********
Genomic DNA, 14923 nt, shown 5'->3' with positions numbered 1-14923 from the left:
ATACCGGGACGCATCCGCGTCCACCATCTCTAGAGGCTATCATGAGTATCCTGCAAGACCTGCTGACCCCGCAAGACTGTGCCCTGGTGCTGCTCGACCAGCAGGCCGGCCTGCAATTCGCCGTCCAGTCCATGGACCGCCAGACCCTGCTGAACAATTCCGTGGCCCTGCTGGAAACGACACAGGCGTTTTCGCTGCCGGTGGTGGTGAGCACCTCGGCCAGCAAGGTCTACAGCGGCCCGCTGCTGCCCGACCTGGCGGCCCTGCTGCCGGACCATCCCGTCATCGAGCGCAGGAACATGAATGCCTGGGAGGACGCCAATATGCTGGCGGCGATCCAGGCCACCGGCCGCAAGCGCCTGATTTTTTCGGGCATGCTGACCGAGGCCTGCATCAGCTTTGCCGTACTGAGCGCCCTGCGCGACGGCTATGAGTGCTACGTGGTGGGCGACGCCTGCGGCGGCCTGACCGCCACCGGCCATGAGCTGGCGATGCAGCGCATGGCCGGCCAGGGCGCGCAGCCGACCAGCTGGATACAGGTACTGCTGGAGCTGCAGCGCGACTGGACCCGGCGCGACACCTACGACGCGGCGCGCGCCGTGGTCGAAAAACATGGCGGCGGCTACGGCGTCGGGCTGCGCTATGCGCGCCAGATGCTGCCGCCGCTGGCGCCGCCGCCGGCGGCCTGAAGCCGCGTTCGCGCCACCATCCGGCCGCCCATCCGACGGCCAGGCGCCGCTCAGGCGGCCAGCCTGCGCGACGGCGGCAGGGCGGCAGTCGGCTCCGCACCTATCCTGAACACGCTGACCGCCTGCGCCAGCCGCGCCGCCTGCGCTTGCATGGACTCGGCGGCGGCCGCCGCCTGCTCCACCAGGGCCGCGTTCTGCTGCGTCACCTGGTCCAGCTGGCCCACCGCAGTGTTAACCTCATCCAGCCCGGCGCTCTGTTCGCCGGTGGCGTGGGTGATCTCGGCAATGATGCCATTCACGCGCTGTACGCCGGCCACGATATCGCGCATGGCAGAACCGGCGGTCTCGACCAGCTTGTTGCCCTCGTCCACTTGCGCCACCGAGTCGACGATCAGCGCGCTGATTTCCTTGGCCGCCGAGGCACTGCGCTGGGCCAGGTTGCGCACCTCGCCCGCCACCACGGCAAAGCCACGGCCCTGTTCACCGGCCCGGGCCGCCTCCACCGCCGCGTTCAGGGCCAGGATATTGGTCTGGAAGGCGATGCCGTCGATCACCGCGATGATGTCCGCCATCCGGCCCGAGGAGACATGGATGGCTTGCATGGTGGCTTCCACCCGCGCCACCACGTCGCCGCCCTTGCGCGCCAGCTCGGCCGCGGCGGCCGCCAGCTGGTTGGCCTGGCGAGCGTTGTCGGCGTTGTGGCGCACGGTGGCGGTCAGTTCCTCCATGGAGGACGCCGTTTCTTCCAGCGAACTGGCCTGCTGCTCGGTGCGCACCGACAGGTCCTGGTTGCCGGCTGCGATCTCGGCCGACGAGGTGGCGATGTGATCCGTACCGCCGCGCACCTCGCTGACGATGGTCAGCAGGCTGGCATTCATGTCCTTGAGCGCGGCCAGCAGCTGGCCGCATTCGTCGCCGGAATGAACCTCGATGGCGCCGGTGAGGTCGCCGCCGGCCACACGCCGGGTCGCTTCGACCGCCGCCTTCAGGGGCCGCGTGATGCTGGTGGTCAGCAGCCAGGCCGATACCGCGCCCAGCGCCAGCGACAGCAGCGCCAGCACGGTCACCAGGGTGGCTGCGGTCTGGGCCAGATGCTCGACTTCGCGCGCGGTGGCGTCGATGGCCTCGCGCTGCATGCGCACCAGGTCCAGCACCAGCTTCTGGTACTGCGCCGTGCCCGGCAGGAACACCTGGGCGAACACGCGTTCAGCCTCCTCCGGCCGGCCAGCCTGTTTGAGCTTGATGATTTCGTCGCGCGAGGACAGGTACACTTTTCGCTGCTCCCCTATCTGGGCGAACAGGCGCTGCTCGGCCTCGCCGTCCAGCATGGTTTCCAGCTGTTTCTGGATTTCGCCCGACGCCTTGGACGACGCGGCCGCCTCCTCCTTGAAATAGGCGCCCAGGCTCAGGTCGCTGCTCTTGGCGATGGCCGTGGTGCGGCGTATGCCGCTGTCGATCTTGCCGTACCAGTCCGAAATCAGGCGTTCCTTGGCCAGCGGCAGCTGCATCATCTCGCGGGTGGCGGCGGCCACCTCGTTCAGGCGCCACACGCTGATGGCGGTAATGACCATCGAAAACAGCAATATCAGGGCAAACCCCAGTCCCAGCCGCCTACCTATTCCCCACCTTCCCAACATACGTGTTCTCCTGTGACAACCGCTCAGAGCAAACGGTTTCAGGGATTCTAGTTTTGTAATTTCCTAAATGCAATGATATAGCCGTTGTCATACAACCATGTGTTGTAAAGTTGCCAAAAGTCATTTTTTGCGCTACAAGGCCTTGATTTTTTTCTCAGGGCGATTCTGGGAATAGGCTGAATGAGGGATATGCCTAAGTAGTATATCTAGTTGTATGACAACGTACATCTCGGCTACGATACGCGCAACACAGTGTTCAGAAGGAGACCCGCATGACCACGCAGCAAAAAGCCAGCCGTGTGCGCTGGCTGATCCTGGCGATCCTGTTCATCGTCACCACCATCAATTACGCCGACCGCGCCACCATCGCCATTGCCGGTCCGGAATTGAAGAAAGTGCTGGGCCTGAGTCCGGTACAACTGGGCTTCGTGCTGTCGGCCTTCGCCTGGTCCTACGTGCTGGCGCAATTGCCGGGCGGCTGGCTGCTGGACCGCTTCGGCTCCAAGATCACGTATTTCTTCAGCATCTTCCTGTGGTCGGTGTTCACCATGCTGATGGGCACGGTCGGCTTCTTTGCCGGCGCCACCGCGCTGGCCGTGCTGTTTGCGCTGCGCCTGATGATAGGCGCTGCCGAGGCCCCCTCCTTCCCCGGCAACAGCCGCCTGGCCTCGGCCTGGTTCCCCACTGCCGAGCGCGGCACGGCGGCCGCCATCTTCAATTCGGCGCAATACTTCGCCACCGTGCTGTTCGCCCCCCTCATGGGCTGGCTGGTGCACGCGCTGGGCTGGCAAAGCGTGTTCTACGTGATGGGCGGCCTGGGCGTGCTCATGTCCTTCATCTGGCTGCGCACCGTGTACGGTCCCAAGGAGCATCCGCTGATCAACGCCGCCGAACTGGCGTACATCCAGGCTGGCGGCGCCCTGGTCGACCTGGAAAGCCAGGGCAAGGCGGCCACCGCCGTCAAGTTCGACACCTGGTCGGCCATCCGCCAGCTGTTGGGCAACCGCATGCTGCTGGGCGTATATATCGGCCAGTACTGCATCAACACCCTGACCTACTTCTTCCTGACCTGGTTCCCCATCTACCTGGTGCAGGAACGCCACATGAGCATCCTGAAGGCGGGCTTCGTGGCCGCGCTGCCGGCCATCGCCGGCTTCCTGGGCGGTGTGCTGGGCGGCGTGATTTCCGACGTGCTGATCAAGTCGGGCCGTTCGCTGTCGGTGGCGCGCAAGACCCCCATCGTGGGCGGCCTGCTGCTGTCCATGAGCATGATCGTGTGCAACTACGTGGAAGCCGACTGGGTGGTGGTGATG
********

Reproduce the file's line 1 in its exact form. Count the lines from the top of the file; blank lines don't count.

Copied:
Genomic DNA, 14923 nt, shown 5'->3' with positions numbered 1-14923 from the left: